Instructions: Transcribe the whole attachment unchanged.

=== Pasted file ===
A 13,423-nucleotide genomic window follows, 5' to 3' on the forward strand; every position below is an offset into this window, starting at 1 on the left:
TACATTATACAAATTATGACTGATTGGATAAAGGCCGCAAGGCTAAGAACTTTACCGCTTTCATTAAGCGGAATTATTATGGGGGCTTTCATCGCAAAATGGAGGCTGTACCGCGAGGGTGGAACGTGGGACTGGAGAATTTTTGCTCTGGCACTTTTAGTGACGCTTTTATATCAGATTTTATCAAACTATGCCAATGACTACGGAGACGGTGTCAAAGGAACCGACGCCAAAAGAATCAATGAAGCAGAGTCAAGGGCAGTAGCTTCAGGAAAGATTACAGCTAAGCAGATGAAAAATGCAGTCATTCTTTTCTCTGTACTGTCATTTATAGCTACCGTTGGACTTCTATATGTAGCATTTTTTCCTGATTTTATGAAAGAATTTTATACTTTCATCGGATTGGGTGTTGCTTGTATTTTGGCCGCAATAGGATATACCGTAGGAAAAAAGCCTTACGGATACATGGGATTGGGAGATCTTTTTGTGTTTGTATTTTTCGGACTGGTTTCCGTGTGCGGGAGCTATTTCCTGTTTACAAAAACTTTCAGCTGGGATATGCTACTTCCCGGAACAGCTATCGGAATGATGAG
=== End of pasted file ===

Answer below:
A 13,423-nucleotide genomic window follows, 5' to 3' on the forward strand; every position below is an offset into this window, starting at 1 on the left:
TACATTATACAAATTATGACTGATTGGATAAAGGCCGCAAGGCTAAGAACTTTACCGCTTTCATTAAGCGGAATTATTATGGGGGCTTTCATCGCAAAATGGAGGCTGTACCGCGAGGGTGGAACGTGGGACTGGAGAATTTTTGCTCTGGCACTTTTAGTGACGCTTTTATATCAGATTTTATCAAACTATGCCAATGACTACGGAGACGGTGTCAAAGGAACCGACGCCAAAAGAATCAATGAAGCAGAGTCAAGGGCAGTAGCTTCAGGAAAGATTACAGCTAAGCAGATGAAAAATGCAGTCATTCTTTTCTCTGTACTGTCATTTATAGCTACCGTTGGACTTCTATATGTAGCATTTTTTCCTGATTTTATGAAAGAATTTTATACTTTCATCGGATTGGGTGTTGCTTGTATTTTGGCCGCAATAGGATATACCGTAGGAAAAAAGCCTTACGGATACATGGGATTGGGAGATCTTTTTGTGTTTGTATTTTTCGGACTGGTTTCCGTGTGCGGGAGCTATTTCCTGTTTACAAAAACTTTCAGCTGGGATATGCTACTTCCCGGAACAGCTATCGGAATGATGAG